Bar Stools. Thursday , January 18th , 2018 - 11:34:59 AM
There are so many different designs of stools to choose from, you can have stools with arms, without arms, low back, high back, padded and unpadded. You can combine one design with another and have a totally different stool, the possibilities are endless. You can spend serious amounts of time trying to decide on the right stool for you, and once you have you will love it. Padded bar stools are very popular, as wooden or chrome bar stools do tend to get a bit uncomfortable if sat on for any length of time, and many people prefer arm rests on the stools. Depending on the environment is if you have the bar with backs or not, traditional looking stools will have back rests, where as contemporary stools will tend to be designed back less. It is of course totally your choice, and if you want a contemporary stool which is padded, with arm rests and a back, then that is what you can have.
Knowing what height, what fabric, finish, material and how many bar stools can fit your particular installation before hitting the stores can greatly enhance your bar stool shopping experience. Many people expect to find just a few styles of bar stools and are overwhelmed at the thousands of options available. This article should help you in selecting the perfect stool for your home or business. 1. Height. Know What Height You Need. Most people require either a 26 or a 30 bar stool. If the counter you wish to furnish is 36 high, you will need a 24 or 26 inch stool. Most standard kitchen counters are 35-37 inches high. If you have a standard slide-in cook top, standard dishwasher or other standard size appliances that are level with your counter tops, chances are you have a standard height counter top.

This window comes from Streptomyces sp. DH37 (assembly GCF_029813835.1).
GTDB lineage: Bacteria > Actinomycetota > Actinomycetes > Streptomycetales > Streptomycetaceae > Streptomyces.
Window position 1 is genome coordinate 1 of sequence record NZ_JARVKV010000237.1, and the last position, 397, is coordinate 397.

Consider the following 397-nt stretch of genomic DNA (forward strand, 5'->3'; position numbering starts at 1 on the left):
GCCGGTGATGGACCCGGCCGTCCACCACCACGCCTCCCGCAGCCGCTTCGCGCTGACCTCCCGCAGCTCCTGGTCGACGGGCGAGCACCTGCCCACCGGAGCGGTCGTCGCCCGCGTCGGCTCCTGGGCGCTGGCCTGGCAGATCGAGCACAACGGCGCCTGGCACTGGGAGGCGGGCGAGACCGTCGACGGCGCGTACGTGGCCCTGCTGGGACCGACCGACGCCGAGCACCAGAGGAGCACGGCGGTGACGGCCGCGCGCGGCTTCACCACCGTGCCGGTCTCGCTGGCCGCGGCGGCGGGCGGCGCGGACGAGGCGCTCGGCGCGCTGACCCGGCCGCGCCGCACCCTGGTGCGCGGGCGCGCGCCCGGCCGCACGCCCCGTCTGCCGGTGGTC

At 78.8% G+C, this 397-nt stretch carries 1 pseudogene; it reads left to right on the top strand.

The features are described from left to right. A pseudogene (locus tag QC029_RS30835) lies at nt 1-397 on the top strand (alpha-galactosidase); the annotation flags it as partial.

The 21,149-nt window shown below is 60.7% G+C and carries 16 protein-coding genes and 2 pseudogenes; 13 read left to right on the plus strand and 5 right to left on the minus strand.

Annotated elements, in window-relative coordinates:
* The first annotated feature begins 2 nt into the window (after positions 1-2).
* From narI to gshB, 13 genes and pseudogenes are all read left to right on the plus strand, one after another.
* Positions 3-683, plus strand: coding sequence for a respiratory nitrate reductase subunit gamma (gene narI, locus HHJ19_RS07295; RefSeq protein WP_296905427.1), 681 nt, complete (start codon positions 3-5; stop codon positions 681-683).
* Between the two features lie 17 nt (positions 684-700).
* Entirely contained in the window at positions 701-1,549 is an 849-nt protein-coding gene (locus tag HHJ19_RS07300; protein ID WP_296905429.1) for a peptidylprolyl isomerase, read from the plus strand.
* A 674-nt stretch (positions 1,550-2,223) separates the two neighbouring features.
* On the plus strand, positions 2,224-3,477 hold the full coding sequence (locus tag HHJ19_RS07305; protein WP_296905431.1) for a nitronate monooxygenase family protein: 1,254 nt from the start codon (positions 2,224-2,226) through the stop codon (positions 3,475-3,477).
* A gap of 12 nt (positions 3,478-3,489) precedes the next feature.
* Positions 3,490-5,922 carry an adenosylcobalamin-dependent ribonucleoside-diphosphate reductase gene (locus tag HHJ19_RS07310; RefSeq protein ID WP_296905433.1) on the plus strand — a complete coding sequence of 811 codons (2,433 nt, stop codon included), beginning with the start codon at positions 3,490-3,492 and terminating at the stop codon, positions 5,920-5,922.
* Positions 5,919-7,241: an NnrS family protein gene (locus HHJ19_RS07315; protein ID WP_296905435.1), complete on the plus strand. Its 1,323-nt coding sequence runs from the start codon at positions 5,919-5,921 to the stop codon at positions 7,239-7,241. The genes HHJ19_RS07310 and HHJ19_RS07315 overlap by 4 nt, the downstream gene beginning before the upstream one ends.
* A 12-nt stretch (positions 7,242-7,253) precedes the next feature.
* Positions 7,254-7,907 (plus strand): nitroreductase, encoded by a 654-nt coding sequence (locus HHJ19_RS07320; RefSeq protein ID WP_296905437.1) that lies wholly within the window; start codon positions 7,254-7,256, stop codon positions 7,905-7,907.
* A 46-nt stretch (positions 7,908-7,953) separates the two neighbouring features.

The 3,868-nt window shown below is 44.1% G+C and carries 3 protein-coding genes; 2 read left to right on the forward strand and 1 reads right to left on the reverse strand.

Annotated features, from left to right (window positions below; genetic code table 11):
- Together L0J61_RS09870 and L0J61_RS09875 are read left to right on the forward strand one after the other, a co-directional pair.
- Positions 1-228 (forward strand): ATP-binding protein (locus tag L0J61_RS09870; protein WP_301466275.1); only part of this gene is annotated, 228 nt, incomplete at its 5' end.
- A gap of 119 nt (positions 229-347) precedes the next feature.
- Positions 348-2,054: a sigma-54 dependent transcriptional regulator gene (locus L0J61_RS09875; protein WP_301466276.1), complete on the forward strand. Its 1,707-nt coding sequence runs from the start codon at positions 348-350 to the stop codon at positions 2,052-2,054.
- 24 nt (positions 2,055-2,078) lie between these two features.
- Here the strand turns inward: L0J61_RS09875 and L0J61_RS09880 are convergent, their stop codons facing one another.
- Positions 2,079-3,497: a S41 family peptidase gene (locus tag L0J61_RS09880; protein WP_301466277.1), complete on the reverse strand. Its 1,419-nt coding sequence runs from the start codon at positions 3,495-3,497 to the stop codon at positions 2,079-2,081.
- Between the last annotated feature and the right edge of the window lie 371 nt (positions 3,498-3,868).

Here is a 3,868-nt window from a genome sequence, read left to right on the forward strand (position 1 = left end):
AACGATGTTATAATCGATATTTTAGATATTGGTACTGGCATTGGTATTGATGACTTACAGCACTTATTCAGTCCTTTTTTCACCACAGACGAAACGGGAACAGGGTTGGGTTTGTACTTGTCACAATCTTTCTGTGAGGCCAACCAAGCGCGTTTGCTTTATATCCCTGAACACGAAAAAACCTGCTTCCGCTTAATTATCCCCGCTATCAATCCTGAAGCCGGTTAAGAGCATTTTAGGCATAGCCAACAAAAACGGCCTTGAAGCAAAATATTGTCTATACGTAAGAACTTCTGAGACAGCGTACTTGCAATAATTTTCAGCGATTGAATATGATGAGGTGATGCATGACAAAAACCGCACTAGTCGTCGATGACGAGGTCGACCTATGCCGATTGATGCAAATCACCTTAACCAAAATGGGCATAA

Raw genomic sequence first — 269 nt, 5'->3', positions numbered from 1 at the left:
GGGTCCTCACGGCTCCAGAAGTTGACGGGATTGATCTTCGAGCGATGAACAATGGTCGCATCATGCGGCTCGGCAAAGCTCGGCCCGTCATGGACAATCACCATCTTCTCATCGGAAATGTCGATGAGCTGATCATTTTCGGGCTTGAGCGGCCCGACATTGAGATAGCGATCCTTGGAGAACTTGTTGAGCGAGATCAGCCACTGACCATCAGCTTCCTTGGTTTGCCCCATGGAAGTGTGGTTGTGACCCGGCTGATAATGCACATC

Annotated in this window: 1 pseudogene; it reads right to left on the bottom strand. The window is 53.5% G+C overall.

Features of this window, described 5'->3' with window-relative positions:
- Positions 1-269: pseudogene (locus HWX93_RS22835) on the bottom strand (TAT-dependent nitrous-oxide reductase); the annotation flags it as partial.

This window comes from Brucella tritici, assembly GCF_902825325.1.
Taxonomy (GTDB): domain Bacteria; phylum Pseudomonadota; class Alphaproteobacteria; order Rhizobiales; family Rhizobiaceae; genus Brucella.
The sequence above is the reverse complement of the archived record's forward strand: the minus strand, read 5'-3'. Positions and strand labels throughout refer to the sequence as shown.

Once restricted to the local public house in the United Kingdom and Ireland and to the imitators in North America, 30 and 24 bar stools are now common place household furniture. Not only have these stools entered into the residential furniture market but they have broken out of a centuries old mold. For centuries bar stools seemed to be of uniform size and material. Times have changed. For literally centuries, stools found in bars were 30 inches in height. Of course, the height was specifically engineered so that a person could comfortably belly up to the bar and consume much ale. The stools were generally constructed from oak or another hardwood. The stools were firmly balanced upon 4 legs that were each attached to the underside of the stool seat a few inches towards the centre from each corner. As you can imagine, having a sturdy base of support was an important element in early bar furniture.
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